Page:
Saturday 25 March 2017

Poll: Devolved police powers backed

Three quarters back devolved policing, according to new government poll
Three quarters back devolved policing, according to new government poll

Pressure is mounting on the Ulster Unionists to drop their opposition to the landmark deal to devolve policing powers to the North after a new government poll indicated sizeable public support for the move.

Three quarters of people in the region wanted law and order functions transferred to Stormont, according to the Northern Ireland Office (NIO) survey.

The suggested 75pc endorsement for the transfer of security responsibilities to the power-sharing administration is higher than the support (71pc) for the historic Good Friday Agreement in the 1998 referendum in the region.

The results were published hours after the UUP restated its intention to oppose the devolution at a crucial vote in the Assembly tomorrow.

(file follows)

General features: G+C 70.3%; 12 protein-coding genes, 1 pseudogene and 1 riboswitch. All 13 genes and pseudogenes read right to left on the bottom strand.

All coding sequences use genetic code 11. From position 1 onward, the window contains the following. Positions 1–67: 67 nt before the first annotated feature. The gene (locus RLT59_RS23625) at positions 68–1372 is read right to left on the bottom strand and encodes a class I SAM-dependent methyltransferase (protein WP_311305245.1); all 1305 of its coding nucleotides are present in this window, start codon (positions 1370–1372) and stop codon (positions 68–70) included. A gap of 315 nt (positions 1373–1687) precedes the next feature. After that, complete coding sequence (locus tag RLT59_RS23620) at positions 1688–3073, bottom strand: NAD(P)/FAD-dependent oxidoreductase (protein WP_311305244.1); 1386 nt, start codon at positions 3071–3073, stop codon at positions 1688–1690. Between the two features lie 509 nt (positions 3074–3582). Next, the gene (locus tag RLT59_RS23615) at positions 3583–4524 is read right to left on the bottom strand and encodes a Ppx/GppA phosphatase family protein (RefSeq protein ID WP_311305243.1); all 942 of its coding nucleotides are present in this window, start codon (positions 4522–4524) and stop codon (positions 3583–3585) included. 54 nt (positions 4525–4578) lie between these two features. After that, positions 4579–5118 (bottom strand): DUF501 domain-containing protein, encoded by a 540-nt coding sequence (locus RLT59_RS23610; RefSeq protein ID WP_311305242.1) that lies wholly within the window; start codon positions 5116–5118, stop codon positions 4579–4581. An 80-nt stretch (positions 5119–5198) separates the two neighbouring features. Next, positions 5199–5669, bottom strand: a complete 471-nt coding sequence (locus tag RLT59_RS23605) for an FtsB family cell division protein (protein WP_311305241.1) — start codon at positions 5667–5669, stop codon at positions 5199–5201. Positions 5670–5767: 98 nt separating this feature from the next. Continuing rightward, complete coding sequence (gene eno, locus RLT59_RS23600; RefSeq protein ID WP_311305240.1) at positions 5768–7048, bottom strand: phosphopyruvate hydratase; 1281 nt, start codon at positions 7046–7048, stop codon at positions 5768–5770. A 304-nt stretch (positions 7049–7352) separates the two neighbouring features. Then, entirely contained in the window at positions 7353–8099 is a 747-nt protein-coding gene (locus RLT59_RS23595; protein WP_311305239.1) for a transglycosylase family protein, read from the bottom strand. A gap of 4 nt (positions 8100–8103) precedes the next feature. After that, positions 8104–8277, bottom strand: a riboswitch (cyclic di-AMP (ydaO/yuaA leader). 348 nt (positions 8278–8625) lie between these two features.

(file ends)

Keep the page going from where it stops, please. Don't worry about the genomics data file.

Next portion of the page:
Significantly, out of those people polled who considered themselves as UUP voters, 73pc said they wanted to see the powers transferred.

While Sinn Fein and the DUP have the electoral strength to push through the so-called Hillsborough Agreement when it is put to the vote at Parliament Buildings, a rejection from the UUP will deprive them of the unanimous support they crave.

The UUP will make a final decision on whether or not to back the move at a meeting of the party's executive tonight. But a change of heart looked unlikely after party leader Sir Reg Empey said nothing substantive had been done to assuage his concerns about the accord.

He remained steadfast in his stance despite forthright criticism from the DUP and Sinn Fein over the weekend and an intervention by the pro-deal US administration in the shape of phone call from secretary of state Hillary Clinton.

It remains to be seen if the poll findings will prompt a rethink.

The UUP claims the Stormont government needs to demonstrate an ability to address other unresolved matters - such as the uncertainty over education reforms - before it can be trusted with security powers.

Press Association

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